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Fall 2014 · Vol. 43 No. 2 · pp. 268–270 

Book Review

An Introduction to Christian Ethics: History, Movements, People

Harry Huebner. Waco, TX: Baylor University Press, 2012. 672 pages.

Reviewed by Ramon Rempel

What is Christian ethics? Many answers to this question will take for granted that Christian ethics is a particular kind of solution to ethical issues, a kind of stance taken on issues such as abortion, divorce, and capital punishment. Such an approach makes a number of key unquestioned and connected assumptions: that Christian ethics is but a form of ethics in general, that it is best understood in terms of decision-making in the moment, and that its logic is independent of community and abstracted from character. In other words, Christian ethics has been compartmentalized and subsumed under “broader” notions of what constitutes appropriate and {269} acceptable modes of thought. Consequently, a textbook on Christian ethics ought to do something more than add to the cacophony of voices all advocating a version of “decisionism” while leaving the assumptions of that approach unchecked.

This book by Harry Huebner, recently retired Professor of Philosophy and Theology at Canadian Mennonite University, is a notable step in the right direction. His text is a significant effort not only in how it attempts to address ethics for Christians—how it should be taught, learned, and practiced—but also as an argument for how such books should be written. This is a difficult task. He is attempting both to narrate a faithful vision of what Christian ethics is and to address and critique the “standard” approach to Christian ethics. Perhaps this is why the book is so long and detailed. But for a book of such length, the argument is clear: Christian ethics is distinct from ethics in general in that it names a way of life and a type of character particular to those within the Christian community. To think otherwise leads to asking the wrong questions. Asking the right questions is a significant part of learning to live as a Christian.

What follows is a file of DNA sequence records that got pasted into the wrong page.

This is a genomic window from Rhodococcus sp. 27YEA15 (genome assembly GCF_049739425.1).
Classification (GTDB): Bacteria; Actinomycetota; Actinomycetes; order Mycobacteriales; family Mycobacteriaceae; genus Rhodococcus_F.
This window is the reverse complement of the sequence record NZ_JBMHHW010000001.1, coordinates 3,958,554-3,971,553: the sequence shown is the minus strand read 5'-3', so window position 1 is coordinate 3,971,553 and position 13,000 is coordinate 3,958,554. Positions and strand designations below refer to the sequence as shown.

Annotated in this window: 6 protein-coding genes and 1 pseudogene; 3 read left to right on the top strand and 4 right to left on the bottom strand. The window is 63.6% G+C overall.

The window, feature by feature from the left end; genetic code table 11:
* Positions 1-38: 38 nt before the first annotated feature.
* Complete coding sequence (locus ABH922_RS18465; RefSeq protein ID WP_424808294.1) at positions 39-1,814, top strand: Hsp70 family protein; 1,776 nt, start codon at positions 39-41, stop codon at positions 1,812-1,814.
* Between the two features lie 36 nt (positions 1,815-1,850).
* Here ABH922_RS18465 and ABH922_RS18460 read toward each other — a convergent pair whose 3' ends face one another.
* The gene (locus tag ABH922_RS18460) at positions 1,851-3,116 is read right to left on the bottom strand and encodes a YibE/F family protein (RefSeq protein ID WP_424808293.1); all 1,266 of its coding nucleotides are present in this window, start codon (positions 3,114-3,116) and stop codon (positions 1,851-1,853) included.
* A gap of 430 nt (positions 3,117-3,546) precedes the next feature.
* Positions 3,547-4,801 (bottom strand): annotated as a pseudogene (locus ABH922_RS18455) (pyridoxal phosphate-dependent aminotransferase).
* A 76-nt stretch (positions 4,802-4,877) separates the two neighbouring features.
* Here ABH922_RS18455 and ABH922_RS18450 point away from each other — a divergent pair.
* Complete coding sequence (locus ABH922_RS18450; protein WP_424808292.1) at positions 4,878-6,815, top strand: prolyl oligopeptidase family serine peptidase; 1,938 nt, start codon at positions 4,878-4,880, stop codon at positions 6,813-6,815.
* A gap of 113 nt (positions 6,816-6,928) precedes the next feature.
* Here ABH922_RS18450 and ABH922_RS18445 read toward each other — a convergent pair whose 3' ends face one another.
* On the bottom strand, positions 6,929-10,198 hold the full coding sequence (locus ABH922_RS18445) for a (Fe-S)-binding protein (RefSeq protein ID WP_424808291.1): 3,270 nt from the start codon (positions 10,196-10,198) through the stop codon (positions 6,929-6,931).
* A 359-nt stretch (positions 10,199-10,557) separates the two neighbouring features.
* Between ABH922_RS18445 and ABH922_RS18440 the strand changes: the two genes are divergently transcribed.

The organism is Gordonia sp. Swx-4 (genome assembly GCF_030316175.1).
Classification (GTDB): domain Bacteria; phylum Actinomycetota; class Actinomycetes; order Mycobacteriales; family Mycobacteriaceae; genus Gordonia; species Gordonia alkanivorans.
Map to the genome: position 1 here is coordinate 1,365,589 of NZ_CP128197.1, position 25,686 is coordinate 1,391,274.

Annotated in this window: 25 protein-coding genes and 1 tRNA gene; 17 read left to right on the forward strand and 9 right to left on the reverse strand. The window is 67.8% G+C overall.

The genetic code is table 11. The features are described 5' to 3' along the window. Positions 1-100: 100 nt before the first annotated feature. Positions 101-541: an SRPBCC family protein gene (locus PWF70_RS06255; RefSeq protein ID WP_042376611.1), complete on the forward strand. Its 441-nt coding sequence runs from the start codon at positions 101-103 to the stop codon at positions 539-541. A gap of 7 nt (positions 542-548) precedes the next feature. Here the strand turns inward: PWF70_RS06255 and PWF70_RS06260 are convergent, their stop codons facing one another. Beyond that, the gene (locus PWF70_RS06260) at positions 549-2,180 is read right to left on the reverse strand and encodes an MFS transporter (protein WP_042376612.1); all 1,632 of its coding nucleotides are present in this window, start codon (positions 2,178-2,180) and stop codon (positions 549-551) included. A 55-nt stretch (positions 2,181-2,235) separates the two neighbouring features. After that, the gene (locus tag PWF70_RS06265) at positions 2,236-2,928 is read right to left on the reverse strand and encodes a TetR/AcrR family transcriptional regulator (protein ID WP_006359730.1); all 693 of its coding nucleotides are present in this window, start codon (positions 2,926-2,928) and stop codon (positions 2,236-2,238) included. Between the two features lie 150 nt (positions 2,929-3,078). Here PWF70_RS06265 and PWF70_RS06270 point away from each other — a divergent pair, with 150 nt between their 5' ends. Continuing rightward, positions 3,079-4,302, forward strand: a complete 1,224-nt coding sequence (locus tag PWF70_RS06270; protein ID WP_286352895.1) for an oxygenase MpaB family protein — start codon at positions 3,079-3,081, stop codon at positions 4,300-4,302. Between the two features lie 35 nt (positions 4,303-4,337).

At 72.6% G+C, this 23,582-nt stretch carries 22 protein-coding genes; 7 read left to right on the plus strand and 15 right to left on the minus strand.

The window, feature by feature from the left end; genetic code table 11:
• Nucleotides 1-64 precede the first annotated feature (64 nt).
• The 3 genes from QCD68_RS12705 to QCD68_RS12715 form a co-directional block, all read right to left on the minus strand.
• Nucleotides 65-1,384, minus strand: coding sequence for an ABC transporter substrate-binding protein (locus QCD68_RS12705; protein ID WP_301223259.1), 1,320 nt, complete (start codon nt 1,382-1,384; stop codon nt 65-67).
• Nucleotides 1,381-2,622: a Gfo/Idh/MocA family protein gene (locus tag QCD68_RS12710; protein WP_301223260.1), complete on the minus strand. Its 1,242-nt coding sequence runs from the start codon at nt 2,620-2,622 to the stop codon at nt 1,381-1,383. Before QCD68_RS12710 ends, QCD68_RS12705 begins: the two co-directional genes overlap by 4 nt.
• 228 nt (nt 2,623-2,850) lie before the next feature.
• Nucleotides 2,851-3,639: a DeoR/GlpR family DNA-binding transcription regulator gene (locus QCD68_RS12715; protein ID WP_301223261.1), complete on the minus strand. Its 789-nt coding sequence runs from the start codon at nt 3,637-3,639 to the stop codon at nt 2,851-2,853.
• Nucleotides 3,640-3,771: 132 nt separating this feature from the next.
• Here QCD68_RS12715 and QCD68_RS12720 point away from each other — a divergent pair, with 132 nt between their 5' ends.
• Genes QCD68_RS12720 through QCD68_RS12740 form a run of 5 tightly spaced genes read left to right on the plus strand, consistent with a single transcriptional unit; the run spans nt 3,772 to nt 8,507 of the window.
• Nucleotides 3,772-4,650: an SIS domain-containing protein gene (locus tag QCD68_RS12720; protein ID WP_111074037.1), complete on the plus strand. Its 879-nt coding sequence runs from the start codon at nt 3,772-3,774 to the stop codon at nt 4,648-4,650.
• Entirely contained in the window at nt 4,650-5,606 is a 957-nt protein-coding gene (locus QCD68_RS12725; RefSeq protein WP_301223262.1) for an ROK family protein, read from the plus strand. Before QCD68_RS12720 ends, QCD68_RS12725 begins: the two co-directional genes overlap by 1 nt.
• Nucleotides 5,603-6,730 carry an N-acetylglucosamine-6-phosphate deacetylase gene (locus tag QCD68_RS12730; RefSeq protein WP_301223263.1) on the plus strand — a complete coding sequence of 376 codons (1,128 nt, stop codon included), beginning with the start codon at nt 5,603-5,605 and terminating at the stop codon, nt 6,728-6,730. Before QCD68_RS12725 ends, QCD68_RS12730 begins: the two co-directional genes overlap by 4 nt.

Huebner’s approach is best described as a narrative of Christian thought and practice. His retelling begins with an historical overview of the history of Christian ethics from its beginnings through the Enlightenment. This approach follows from the basic claim that every ethic presupposes a sociology, an enactment. This is a conscious effort both to put ethics in context and to indicate the source of our modern approach to ethics. Huebner rightly shows that the current focus on issues and moral dilemmas is generated by Enlightenment assumptions of individual autonomy and abstracted rationality. He goes further to argue that in teaching, learning, and applying Christian ethics, our focus should be on the skills (virtues) required to live a faithful Christian life. Thus, Christian ethics is a matter of character. If this is right, then it is not enough to write a book about principles abstracted from context and ideas dissociated from the people in whom they originate. Instead, a book on Christian ethics needs to give an account of characters. Learning Christian ethics is then a matter of acquiring the needed skills by emulating significant people. This explains the focus of the second half of the book where Huebner explores the lives and contexts of twenty-two theologians/ethicists from the past 150 years. In many ways this section is not very different from the earlier historical overview. Here the narrative is simply told in finer detail. One could bicker about his choices but Huebner quite deliberately presents a diverse range of theologians: women, Third World, and minority theologians are all included in his picture. The result is an account which is complicated but edifying.

While his history of Christian ethics will be familiar to readers of Alasdair MacIntyre, Huebner’s work differs in that a focus on the church {270} remains central. The church is the body in which Christian ethics can be comprehended and practiced. Huebner likens learning to live as a Christian to learning a sport. A sport requires coaching, role models, apprenticeship, practice, and a community of those with the resources to support such learning. One could hardly learn to play baseball apart from a community of baseball players. Similarly, one can’t learn to live as a Christian apart from other Christians in the church.

Despite some misgivings about its length and detailed exposition, I have begun to use this text in my ethics classes. I use it because I recognize the significance of what it attempts. My students need to hear a voice that calls them to go beyond the holding of one position or another and exposes the poverty in much current moral debate. This book challenges them to re-examine their thought and practice. This is a challenge we should all accept.

Ramon Rempel, M.A.
Mennonite Brethren Collegiate Institute, Winnipeg, Manitoba

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